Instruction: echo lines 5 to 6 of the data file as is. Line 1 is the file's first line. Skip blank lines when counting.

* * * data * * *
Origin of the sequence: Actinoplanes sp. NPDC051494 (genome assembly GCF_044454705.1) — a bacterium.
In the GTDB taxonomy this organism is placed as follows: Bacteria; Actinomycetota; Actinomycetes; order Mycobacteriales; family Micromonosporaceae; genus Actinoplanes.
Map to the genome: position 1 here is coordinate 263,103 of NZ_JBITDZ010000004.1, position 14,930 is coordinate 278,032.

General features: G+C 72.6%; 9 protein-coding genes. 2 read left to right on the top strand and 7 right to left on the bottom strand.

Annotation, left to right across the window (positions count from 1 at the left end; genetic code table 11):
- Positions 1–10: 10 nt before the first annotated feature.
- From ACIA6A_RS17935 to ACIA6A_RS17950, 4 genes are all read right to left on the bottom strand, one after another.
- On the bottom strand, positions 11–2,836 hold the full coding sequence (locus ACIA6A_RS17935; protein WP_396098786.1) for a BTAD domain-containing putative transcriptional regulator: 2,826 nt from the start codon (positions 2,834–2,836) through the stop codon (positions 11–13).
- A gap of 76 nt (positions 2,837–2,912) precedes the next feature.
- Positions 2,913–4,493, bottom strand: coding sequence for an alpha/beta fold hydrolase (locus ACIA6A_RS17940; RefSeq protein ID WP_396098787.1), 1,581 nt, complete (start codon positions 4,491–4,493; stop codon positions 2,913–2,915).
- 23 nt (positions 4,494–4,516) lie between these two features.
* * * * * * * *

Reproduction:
Annotation, left to right across the window (positions count from 1 at the left end; genetic code table 11):
- Positions 1–10: 10 nt before the first annotated feature.